Author of Girl on Top: Your Guide to Turning Dating Rules into Career Success
Let’s face it. We spend more waking hours at work than at home. And considering the fact that men think about sex every 52 seconds (true stat!), to think that hookups aren’t taking place in the office is not only absurd, it’s naïve. Today’s working singles have little time to socialize with existing friends, much less meet enough new people to successfully find love. An estimated 10 million couples met their mate at the office in 2003. Some found themselves in sticky situations with far reaching career consequences, even resulting in the loss of their job. Others had a fling, married co-workers or engaged in extramarital affairs. It’s no longer just the classic image of the male boss chasing his female secretary around the desk. Women are initiating the trysts as well, and are even doing so with subordinates.
It is becoming more common for companies to ask workers to sign love contracts, which require them to alert their bosses to an office romance, confirm that it is indeed voluntary and inform them when they break up. Other companies have policies against in-office relationships. However, with or without these restrictions, negotiating an office love affair can be tricky. It’s difficult to avoid distractions, conflicts, and gossip, not to mention the complications if and when the relationship ends. Ultimately, if you start an office love affair, you need to keep your résumé up to date, because it’s likely that one of you will need to look for a new job. Of course, if you understand the risks and insist on taking them for the sake of finding love, here are a couple of guidelines to follow:
Know Your Company’s Policy on Inter-office Dating
If there are special rules, make sure you talk together about it first and are clear about the potential ramifications before moving forward.
Don’t Keep It Secret
If you are hiding your relationship, it’s likely that you shouldn’t be in it in the first place.
Be Discreet and Act Professional
Nothing will put off your colleagues and superiors more than public displays of affection, much less sexual exchanges on office property. I’ve heard some great stories about the places in the office couples find to have sex; the boardroom seems to be the favorite, followed by the snack room and elevator. But these quickies are often discovered and may result in much more dire consequences than a little gossip around the cooler.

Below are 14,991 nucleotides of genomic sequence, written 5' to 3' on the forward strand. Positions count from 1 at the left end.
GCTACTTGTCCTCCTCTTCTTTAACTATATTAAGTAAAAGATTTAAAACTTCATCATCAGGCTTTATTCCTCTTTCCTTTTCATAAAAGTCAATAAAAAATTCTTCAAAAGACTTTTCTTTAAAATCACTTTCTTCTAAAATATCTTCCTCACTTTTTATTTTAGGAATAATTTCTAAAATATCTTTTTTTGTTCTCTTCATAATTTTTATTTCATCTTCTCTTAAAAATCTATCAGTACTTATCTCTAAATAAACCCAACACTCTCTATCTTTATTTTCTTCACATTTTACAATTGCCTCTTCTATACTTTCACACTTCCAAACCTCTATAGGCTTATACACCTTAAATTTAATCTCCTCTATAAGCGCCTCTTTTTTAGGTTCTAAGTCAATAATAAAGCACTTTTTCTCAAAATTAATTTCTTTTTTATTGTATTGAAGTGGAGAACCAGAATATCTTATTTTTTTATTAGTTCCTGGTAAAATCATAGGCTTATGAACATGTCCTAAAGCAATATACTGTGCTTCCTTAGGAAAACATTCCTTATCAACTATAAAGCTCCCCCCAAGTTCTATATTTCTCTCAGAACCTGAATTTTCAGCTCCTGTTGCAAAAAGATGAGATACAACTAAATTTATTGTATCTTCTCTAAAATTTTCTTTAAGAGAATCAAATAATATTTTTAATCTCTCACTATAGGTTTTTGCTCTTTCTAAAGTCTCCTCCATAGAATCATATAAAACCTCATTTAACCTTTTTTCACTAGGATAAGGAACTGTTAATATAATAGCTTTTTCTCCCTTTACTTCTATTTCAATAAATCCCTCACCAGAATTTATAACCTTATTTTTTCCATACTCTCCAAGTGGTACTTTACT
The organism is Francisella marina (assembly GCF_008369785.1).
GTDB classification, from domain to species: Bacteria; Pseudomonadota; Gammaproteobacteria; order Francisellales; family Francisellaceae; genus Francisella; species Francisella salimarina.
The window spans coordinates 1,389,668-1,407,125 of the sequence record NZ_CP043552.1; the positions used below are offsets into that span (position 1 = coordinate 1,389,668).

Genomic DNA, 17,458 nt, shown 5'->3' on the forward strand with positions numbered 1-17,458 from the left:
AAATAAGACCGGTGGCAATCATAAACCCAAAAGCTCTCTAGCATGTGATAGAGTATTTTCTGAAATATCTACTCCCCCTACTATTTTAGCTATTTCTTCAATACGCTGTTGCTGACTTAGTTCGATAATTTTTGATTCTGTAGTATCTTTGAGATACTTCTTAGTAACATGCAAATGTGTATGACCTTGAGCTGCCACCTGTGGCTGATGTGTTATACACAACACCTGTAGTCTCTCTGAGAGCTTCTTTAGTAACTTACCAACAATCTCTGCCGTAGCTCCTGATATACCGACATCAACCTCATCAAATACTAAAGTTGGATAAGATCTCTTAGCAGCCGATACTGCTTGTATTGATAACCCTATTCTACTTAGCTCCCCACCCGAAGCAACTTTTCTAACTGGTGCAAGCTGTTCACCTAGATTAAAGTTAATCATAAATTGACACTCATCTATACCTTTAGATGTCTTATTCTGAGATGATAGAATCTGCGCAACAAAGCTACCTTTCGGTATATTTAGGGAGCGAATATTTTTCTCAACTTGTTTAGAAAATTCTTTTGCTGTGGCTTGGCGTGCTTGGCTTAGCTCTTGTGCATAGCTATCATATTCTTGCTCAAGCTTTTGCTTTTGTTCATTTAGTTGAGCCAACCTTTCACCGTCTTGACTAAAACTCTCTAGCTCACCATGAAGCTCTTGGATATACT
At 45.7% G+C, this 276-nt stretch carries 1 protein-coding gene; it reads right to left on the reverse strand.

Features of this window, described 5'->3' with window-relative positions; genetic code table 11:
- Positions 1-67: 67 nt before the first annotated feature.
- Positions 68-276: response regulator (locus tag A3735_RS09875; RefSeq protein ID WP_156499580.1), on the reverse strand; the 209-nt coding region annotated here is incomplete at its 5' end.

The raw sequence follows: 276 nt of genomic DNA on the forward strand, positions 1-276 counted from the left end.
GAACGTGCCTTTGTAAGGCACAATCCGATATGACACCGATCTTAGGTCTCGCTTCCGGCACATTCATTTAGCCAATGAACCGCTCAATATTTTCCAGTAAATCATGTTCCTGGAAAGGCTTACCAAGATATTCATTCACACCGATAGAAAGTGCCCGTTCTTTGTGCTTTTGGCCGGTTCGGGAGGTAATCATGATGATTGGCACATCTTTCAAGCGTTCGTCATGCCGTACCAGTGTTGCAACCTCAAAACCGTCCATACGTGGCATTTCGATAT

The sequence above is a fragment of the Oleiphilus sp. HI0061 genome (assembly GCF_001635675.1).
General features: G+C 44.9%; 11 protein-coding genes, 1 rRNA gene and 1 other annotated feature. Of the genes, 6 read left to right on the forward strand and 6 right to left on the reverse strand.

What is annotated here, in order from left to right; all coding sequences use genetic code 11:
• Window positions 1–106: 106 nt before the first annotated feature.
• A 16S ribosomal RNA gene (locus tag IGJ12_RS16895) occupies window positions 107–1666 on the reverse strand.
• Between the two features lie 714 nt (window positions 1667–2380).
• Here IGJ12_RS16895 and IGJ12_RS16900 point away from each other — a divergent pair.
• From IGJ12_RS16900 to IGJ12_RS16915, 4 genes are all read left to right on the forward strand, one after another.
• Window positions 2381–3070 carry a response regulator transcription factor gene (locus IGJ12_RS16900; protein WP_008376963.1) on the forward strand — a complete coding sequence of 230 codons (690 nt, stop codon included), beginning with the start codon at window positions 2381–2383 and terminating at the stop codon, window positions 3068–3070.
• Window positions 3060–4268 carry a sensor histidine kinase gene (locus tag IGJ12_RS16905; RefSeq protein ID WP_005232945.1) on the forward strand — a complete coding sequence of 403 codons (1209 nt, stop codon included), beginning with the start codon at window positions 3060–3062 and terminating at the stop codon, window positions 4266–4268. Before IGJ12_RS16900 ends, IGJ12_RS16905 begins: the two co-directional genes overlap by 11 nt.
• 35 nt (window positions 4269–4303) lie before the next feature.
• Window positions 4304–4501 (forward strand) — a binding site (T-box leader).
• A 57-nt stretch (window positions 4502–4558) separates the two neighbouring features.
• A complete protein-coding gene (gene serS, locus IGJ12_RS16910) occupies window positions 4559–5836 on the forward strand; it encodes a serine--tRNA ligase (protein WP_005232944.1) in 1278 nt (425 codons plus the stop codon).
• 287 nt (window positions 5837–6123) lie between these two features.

Be Aware of Sexual Harassment
This is true especially if you are thinking about starting a relationship with a subordinate. Even if you are both enthusiastic, if the relationship gets rocky, you might find yourself facing charges. A subordinate is arguably incapable of consenting freely to a relationship with her supervisor, because of the inherent pressure and influence of a direct superior’s advances. By the way, your company is the one that pays the harassment bill. And insurance doesn’t cover it.
Finally, if you find yourself in an office entanglement that has gotten tricky, or if you have doubts about how to handle the office politics around your affair, think about making use of the human resource department. They will be able to advise you and advocate for you should you need it. In general, while an office affair can work out, it’s often more trouble than it’s worth. But, as Shakespeare once put it, “The heart knows reason that reason knows not.” In other words, “sometimes we just can’t help ourselves.”
©2009 Nicole Williams, author of Girl on Top: Your Guide to Turning Dating Rules into Career Success.
About the Author: Nicole Williams, author of Girl on Top: Your Guide to Turning Dating Rules into Career Success, is the best-selling author of Wildly Sophisticated: A Bold New Attitude for Career Success and Earn What You’re Worth, and the founder of WORKS by Nicole Williams, the first media and content company marketed toward young professional women. Her advice is featured regularly in major media outlets including Elle, Cosmopolitan, Glamour, Marie Claire, the Wall Street Journal, and the Financial Times. Nicole also regularly appears on The Today Show, ABC’s Primetime, Good Morning America, Fox News, and CNN.